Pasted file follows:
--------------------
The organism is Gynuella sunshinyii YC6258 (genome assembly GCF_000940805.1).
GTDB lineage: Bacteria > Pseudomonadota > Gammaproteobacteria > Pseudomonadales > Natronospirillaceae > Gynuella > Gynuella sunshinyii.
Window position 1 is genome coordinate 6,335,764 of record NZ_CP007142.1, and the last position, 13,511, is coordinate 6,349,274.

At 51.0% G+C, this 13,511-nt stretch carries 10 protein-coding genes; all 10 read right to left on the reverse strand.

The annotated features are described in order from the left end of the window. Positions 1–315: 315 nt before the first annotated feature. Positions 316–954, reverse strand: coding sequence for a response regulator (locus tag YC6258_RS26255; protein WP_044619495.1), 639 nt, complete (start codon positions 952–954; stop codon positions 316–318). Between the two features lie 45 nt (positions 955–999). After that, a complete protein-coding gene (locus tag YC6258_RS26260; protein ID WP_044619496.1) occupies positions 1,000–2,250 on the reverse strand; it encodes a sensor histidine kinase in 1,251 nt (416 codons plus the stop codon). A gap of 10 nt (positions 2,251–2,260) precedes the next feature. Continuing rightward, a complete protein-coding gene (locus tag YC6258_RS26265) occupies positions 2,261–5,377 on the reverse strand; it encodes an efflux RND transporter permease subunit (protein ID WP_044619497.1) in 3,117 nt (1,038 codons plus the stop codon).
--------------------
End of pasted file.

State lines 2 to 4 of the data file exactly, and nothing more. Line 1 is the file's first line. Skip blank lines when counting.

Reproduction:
GTDB lineage: Bacteria > Pseudomonadota > Gammaproteobacteria > Pseudomonadales > Natronospirillaceae > Gynuella > Gynuella sunshinyii.
Window position 1 is genome coordinate 6,335,764 of record NZ_CP007142.1, and the last position, 13,511, is coordinate 6,349,274.

At 51.0% G+C, this 13,511-nt stretch carries 10 protein-coding genes; all 10 read right to left on the reverse strand.